Erstellt am: 18. 1. 2013 - 17:41 Uhr
The country I have most submerged myself in professionally and privately without ever having set one actual foot in, is Israel.
I have faint childhood memories of my Egyptian father telling stories of how lovely it was as a beach holiday destination but also of how horrible it was with regards to how Arabs such as himself were treated.
As a teenager, via The Diary of Anne Frank, I started a journey into the past that still continues and affects me profoundly, not just because of the impact of the Second World War and the Holocaust, but because of the survivors I have had the privilege to meet and their enduring message - those who forget the past are doomed to repeat it.
I have found identical character and behaviour traits between myself and the many Israeli friends I have met in the course of my life so far... I have felt such a familiarity and kinship and had some major laughs (my friend Avi became my de facto brother when we both lived in London back in the day).
An instant camaraderie hasn't just been restricted to private friendships. I will never forget the occassion of a Middle East Women in Journalism Forum I was asked to host at Vienna's Bruno Kreisky Forum, a quite serious affair punctuated by the roaring laughter of yours truly and three ladies from Israel, Egypt, and Gaza, each respectively well-known in their region for their media presence. We couldn't stop laughing because even our laughter sounded the same.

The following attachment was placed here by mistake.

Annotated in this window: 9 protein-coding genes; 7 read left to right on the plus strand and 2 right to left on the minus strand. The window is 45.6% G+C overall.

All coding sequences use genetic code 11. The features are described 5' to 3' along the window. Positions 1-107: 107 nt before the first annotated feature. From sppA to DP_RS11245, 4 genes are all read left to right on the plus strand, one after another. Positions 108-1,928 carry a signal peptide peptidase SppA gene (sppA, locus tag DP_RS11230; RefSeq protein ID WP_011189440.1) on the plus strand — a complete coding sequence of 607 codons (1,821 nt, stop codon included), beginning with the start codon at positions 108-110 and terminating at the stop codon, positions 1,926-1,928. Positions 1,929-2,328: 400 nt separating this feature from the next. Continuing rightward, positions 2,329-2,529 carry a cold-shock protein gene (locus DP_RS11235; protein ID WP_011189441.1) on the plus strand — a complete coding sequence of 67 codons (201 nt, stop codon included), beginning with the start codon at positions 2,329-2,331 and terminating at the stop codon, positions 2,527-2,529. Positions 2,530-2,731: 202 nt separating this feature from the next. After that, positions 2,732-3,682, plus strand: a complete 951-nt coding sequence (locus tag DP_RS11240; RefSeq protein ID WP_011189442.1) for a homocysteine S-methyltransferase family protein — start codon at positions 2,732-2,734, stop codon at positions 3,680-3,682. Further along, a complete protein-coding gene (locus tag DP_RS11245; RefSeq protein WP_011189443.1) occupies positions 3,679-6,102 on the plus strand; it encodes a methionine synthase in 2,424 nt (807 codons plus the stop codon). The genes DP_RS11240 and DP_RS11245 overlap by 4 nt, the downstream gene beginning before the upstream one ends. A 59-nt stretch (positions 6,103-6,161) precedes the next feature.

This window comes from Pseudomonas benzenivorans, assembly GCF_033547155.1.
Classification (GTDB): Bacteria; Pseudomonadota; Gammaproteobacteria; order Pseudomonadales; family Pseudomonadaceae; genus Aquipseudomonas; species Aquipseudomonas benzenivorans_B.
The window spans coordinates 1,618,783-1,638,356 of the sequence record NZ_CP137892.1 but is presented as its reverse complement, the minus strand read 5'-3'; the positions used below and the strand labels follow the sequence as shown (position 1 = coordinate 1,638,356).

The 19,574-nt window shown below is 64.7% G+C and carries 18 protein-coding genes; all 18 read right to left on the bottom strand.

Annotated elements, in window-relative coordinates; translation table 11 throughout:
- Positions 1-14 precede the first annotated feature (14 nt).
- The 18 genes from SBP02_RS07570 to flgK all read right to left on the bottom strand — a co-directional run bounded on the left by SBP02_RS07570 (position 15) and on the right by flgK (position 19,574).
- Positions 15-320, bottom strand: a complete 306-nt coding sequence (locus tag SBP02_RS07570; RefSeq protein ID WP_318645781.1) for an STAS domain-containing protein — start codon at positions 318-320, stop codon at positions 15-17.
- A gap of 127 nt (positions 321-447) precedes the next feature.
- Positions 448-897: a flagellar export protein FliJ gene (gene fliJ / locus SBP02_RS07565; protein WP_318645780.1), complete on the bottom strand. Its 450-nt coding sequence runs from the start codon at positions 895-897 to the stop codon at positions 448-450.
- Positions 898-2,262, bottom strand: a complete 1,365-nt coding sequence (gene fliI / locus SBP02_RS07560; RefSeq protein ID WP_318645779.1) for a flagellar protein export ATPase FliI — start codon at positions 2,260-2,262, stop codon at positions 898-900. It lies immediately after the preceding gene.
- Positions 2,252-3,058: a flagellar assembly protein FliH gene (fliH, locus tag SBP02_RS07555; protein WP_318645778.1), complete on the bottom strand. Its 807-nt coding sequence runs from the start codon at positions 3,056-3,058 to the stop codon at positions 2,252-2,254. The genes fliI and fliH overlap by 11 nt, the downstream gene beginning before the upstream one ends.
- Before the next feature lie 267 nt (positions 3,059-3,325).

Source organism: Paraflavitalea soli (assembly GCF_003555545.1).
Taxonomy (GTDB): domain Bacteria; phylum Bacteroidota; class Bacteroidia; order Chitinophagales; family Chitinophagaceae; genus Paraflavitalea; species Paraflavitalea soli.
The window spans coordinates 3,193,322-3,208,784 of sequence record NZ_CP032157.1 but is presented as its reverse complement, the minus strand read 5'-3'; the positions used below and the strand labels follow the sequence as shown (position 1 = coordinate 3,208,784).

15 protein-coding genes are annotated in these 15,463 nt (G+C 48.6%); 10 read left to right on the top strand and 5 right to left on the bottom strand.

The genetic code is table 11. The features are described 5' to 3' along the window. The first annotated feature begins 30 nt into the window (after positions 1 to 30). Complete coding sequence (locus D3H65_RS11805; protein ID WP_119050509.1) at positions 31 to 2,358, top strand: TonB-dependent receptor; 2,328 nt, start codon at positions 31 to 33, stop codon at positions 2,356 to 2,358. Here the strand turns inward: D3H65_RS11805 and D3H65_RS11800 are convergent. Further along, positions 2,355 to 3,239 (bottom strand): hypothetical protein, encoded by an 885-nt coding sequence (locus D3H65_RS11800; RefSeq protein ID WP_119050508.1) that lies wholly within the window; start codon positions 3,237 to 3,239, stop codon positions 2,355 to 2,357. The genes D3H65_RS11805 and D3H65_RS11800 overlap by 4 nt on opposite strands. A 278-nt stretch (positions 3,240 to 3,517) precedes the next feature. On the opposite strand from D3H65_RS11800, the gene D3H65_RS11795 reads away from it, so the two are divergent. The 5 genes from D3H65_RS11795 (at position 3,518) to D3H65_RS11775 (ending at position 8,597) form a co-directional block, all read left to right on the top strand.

This type of kinship and a deep-rooted respect I have not only for history but for every human being's right to exist and live a life of dignity and equality, is the reason any accusation of anti-semitism pointed my way, feels like a stinging slap to my face and a sharp punch to my stomach.
Because that's what I have gotten.
For questioning the policies of a government occupying the land of a people and forcing them into what has been termed the world's largest prison. For criticising the erection of a wall, the demolition of houses, the destruction of crops, the poisoning of water, the building of strategic settlements, the massive imbalance between numbers of casualties, between people hurt, between people broken.
Accusations of anti-semitism are hurtful and make me angry but the accusation of being a bleeding-heart-idealist/dumbass for applauding the efforts of such grassroots organisations as Israel Loves Iran and Real Democracy Israel, that really gets my goat.
Is it so wrong to strive for peace? Is it so wrong to think that just because something has been one way for generations, it can't be another way in the future?
I want to visit Israel someday. I want to soak in the sun, swim at the beach, visit the sites. I want to kibitz with the people and greet everyone I meet with a hearty shalom (a traditional Jewish greeting or farewell and it literally means 'peace') knowing that peace is really what's on offer. I continue to hope the day will come when I can set foot on the land of milk and honey and finally be able to say, "Shalom Israel!"
The polls suggest that a government ranked as one of the most rightwing in Israel's history is set to be replaced by one even further to the right. The elections set for January 22nd have already unleashed a torrent of discussion on the future of The Holy Land and The Occupied Territories. With a look at an initiative wherein Israeli "gift" their ballot to ineligible Palestinian "voters", the platform of a party headed by an Israeli-Palestinian woman, and an introduction to the ultra-ultra-nationalist Jewish Home Party, Riem Higazi presents "Israel Votes: An Election Preview"
Dieses Element ist nicht mehr verfügbar